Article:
Alive - - Editorial -

No one in his sense ap­proves of Triple Talak (sum­mar­ily di­vorc­ing wife by pro­nounc­ing Talak three times by the hus­band). But then, there are peo­ple whose senses are blurred by re­li­gios­ity, so the prac­tice is le­gal among Mus­lims. And cer­tainly it should be banned by law. That such a law was not en­acted even af­ter 70 years of in­de­pen­dence is re­gret­table. The Congress party alone could not be blamed for this lapse, as other par­ties in­clud­ing the BJP were in power in the past. Now of course the Naren­dra Modi gov­ern­ment should be con­grat­u­lated for bring­ing a bill – Mus­lim Women (Pro­tec­tion of Rights on Mar­riage) – to Par­lia­ment for the pur­pose.

How­ever, there are rea­sons for past gov­ern­ments for not bring­ing such a Bill to Par­lia­ment. Af­ter In­de­pen­dence, Prime Min­is­ter Nehru thought that the Mus­lims who opted to re­main in In­dia should not be an­tag­o­nised by bring­ing a sud­den rad­i­cal change. He got en­acted the Hindu Code Bill which ac­tu­ally is on the lines of modern Western so­ci­ety, gave equal rights to women in­clud­ing pro­hi­bi­tion of Hindu men hav­ing more than one wife. This was op­posed by Hindu or­tho­doxy, the same nu­cleus of present day BJP men, but no one could over­rule Nehru at that time. So, a com­mon civil code for all In­di­ans re­mained in the Con­sti­tu­tion for all these years as a Direc­tive Prin­ci­ple of State Pol­icy.

While no po­lit­i­cal party ex­cept the Mus­lim fun­da­men­tal­ists op­posed the present Bill in the Lok Sabha, all that the op­po­si­tion asked was to re­fer the Bill to a Se­lect Com­mit­tee for wider dis­cus­sion. They con­tented the Bill, as it came be­fore Par­lia­ment, was com­plex and could harm the woman vic­tims than the ac­cused hus­band. Even Mus­lim women or­gan­i­sa­tions that had ap­proached the Supreme Court to ban triple Talak had these ap­pre­hen­sions. Since the BJP had not a ma­jor­ity in Ra­jya Sabha, it could not be passed.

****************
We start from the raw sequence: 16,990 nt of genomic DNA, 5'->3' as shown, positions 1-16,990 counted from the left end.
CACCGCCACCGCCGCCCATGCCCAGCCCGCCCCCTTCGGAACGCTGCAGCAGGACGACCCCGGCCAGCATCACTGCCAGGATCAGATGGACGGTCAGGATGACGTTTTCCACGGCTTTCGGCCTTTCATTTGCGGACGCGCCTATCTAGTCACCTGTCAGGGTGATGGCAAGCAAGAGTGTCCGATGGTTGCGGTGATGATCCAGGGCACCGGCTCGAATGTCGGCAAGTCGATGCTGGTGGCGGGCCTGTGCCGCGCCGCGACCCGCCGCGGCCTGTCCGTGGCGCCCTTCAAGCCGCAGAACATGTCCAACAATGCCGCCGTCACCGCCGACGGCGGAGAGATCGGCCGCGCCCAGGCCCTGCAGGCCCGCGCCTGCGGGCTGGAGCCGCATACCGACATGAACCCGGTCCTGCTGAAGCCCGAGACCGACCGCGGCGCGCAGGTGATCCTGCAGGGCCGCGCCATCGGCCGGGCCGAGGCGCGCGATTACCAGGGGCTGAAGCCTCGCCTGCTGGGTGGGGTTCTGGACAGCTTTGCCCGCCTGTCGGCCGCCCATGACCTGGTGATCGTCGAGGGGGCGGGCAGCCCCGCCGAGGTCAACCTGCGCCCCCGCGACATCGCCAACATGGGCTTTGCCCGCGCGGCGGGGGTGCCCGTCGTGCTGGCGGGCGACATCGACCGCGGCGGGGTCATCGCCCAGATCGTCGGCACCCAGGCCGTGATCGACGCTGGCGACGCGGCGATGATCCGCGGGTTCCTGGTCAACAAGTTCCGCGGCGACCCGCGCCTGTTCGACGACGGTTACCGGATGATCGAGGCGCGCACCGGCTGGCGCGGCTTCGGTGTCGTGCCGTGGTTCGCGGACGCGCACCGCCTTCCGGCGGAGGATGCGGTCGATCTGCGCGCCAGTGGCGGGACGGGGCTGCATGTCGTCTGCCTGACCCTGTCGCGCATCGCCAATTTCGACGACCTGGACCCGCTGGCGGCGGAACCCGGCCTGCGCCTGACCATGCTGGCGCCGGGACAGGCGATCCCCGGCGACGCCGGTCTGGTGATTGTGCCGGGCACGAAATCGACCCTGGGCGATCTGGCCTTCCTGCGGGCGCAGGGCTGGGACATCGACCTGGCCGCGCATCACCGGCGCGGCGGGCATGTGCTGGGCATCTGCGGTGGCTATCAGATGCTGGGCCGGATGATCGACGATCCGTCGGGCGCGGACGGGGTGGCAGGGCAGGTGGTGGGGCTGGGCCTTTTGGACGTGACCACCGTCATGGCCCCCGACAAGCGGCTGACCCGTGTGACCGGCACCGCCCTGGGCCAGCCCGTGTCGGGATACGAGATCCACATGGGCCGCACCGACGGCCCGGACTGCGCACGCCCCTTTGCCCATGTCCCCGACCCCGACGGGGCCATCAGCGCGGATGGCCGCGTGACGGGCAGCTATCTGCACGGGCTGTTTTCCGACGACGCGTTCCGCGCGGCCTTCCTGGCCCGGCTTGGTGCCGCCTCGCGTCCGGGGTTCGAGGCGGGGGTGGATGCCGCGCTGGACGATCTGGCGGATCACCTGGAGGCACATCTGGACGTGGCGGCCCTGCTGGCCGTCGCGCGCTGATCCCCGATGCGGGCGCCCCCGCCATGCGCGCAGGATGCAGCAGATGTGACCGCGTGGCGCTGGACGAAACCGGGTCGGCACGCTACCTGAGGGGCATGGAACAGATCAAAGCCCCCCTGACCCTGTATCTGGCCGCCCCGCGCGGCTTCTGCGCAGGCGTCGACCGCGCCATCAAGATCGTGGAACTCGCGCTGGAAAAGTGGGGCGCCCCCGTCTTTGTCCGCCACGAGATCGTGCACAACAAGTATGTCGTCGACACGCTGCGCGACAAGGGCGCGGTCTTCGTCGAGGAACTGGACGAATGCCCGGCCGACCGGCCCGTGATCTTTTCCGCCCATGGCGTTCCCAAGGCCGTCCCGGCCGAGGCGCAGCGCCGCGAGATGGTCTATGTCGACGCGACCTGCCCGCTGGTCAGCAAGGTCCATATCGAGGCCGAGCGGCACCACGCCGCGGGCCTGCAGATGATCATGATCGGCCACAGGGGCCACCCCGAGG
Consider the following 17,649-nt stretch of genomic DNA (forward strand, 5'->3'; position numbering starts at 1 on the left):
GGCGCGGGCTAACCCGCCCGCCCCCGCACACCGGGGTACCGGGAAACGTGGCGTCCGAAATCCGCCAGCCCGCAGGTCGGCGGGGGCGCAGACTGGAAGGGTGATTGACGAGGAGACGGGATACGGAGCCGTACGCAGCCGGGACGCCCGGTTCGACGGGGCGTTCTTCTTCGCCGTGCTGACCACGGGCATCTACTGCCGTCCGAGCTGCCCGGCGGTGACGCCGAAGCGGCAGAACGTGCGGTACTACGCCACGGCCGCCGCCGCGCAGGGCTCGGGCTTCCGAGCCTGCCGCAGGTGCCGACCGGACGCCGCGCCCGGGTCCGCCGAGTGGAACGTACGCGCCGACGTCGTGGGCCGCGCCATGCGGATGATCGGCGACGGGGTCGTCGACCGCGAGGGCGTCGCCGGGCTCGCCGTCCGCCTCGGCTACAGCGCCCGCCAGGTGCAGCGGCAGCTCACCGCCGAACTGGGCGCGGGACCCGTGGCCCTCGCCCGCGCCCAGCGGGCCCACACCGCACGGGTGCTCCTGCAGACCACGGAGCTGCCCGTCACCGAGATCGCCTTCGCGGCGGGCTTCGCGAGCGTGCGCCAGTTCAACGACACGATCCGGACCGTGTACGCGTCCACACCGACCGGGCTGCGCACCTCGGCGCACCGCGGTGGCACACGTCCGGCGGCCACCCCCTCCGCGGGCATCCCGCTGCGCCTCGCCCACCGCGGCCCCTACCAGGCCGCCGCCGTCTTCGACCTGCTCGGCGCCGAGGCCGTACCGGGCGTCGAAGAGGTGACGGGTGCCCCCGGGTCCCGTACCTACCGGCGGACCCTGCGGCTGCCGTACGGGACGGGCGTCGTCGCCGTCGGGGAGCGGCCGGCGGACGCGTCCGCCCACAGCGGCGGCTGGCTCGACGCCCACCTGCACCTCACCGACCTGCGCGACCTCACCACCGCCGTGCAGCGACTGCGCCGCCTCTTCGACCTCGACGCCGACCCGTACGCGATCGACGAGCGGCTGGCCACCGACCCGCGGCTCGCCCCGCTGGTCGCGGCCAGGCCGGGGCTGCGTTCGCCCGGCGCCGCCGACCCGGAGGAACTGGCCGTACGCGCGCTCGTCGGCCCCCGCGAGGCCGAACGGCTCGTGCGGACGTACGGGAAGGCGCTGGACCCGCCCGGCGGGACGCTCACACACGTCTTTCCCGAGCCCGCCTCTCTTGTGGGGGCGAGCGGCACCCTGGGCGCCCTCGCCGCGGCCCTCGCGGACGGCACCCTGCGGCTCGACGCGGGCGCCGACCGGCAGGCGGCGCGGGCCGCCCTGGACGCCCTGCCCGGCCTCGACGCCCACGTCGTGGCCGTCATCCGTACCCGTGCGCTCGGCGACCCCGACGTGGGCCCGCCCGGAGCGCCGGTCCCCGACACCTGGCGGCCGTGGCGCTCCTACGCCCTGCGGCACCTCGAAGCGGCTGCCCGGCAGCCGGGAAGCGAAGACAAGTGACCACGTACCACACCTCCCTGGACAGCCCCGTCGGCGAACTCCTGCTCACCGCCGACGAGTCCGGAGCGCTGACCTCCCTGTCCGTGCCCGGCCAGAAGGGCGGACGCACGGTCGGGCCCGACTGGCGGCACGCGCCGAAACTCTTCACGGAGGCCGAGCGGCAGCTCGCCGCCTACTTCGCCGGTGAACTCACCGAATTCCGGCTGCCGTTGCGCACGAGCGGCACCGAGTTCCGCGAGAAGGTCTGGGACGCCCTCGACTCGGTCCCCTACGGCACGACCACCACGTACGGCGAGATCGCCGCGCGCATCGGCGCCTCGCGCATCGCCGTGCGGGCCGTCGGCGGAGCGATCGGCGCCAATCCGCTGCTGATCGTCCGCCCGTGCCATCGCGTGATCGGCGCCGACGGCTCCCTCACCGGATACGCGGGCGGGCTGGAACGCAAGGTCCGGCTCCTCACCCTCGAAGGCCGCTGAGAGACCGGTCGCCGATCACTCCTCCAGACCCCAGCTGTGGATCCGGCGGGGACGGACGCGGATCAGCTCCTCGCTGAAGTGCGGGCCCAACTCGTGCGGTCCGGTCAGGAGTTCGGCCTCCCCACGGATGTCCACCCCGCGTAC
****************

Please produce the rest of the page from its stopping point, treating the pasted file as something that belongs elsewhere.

The con­tro­ver­sial clause in the pro­posed Bill was “who­ever pro­nounces a triple Talak upon his wife shall be pun­ished with im­pris­on­ment for a term which may ex­tend to three years and a fine.” By this law, the erring hus­band could go to jail, board­ing and lodg­ing as­sured by the Gov­ern­ment, but his wife and chil­dren could be made des­ti­tute with no fi­nan­cial sup­port. This would be a pun­ish­ment for the vic­tim than per­pe­tra­tor of the crime.

The real re­lief to Mus­lim women can be had only when a Com­mon civil code that has been ly­ing as a de­sir­able ob­ject in the In­dian Con­sti­tu­tion, will be en­acted by the Par­lia­ment. The root cause of Talak is mostly be­cause Mus­lim men are al­lowed more than one wife.

Newspapers in English

Newspapers from India

© PressReader. All rights reserved.